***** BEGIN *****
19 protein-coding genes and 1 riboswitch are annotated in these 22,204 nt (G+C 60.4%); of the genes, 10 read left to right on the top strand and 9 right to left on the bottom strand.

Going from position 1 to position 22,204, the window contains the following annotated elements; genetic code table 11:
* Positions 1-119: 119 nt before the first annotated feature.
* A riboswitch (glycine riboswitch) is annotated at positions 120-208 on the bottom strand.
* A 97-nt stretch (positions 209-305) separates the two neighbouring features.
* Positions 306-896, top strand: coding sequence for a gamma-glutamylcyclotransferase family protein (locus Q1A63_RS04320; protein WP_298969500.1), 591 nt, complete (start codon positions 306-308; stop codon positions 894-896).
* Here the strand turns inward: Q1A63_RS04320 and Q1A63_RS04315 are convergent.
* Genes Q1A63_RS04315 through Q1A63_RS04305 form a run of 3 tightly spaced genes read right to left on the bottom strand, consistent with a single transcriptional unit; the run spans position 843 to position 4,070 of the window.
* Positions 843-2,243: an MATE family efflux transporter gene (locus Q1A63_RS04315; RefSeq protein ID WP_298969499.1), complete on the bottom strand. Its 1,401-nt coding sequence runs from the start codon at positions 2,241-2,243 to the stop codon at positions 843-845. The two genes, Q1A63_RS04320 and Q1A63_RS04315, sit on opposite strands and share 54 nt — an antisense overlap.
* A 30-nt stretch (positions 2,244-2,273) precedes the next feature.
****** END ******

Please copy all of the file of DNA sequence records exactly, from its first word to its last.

19 protein-coding genes and 1 riboswitch are annotated in these 22,204 nt (G+C 60.4%); of the genes, 10 read left to right on the top strand and 9 right to left on the bottom strand.

Going from position 1 to position 22,204, the window contains the following annotated elements; genetic code table 11:
* Positions 1-119: 119 nt before the first annotated feature.
* A riboswitch (glycine riboswitch) is annotated at positions 120-208 on the bottom strand.
* A 97-nt stretch (positions 209-305) separates the two neighbouring features.
* Positions 306-896, top strand: coding sequence for a gamma-glutamylcyclotransferase family protein (locus Q1A63_RS04320; protein WP_298969500.1), 591 nt, complete (start codon positions 306-308; stop codon positions 894-896).
* Here the strand turns inward: Q1A63_RS04320 and Q1A63_RS04315 are convergent.
* Genes Q1A63_RS04315 through Q1A63_RS04305 form a run of 3 tightly spaced genes read right to left on the bottom strand, consistent with a single transcriptional unit; the run spans position 843 to position 4,070 of the window.
* Positions 843-2,243: an MATE family efflux transporter gene (locus Q1A63_RS04315; RefSeq protein ID WP_298969499.1), complete on the bottom strand. Its 1,401-nt coding sequence runs from the start codon at positions 2,241-2,243 to the stop codon at positions 843-845. The two genes, Q1A63_RS04320 and Q1A63_RS04315, sit on opposite strands and share 54 nt — an antisense overlap.
* A 30-nt stretch (positions 2,244-2,273) precedes the next feature.